About EA - English Alive
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About EA

Learn more about English Alive and our mission

What is English Alive?

English Alive is an annual anthology of writing in high schools and secondary colleges in southern Africa (i.e. Grades 8–12).

English Alive through the years

The first edition of English Alive was published in 1967, and it has been published every year since then. Approximately 70 pieces of poetry and prose of all sorts and about anything are selected for publication each year. Robin Malan was one of the founding editors in 1967, and, over the 50 years of its existence, has edited more than 20 editions. For the 2018 edition, there are two co-editors, Robin Malan and Twanji Kalula, with two assistant editors, Naeelah Lawrence and Sharon Sheldon. Any high school student is invited to submit one piece or a small number of pieces (a maximum of five), either independently or through their school. You can submit at any time of the year.

The closing date for submissions each year is 1 April (we allow for late-posted entries until 1 May).

Email your piece(s) in Times New Roman 12 pt to editor@englishalive.org.za . (Please don’t use other fonts or sizes, unless it is essential for the piece.)

Remember to put your name and school after each piece, i.e. below it. (We don’t need to know your age or Grade.) Publication is usually around mid-August each year.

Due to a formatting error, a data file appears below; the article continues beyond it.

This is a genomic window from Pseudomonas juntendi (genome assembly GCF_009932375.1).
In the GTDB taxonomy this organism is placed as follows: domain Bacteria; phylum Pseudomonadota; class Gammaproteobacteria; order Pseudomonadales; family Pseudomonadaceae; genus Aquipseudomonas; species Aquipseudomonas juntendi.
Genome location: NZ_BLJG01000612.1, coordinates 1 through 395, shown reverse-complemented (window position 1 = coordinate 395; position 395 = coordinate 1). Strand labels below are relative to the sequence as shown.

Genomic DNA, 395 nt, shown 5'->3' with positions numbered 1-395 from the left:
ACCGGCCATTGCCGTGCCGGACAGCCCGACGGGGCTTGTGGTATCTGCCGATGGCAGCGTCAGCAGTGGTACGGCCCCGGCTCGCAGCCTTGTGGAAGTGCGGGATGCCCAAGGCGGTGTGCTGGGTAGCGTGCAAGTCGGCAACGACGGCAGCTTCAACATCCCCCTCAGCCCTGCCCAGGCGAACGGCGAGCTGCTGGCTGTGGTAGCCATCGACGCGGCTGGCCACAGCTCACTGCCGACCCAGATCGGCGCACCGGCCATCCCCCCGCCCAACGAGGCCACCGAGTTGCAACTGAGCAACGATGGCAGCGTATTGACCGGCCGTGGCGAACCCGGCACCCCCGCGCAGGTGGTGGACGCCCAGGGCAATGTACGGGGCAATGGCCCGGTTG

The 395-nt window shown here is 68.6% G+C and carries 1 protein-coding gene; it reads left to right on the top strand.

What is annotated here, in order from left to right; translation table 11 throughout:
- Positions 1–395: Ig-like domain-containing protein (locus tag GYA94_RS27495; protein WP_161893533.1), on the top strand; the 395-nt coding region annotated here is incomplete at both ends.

We also invite students to submit artwork for consideration for the cover. Send this by email as a high-resolution 300 dpi jpg to editor@englishalive.org.za.

English Alive is not a competition: there are no cups or cheques handed out for ‘the best’ pieces of writing. Publication is the acknowledgement of writing of quality.

English Alive Co-Editors Robin Malan and Twanji Kalula

and the very many contributors

Too many to mention individually!


Many students who submitted to English Alive have since become professional published writers, e.g. the poet Jeremy Cronin (Former Deputy Minister of Public Works and Administration), the prose-writer Henrietta Rose-Innes (winner of the 2008 Caine Prize for African Writing), the dramatist Nadia Davids, the novelist Shaun Johnson (winner of the Commonwealth Writer’s Prize (Africa Region): Best Book), etc.


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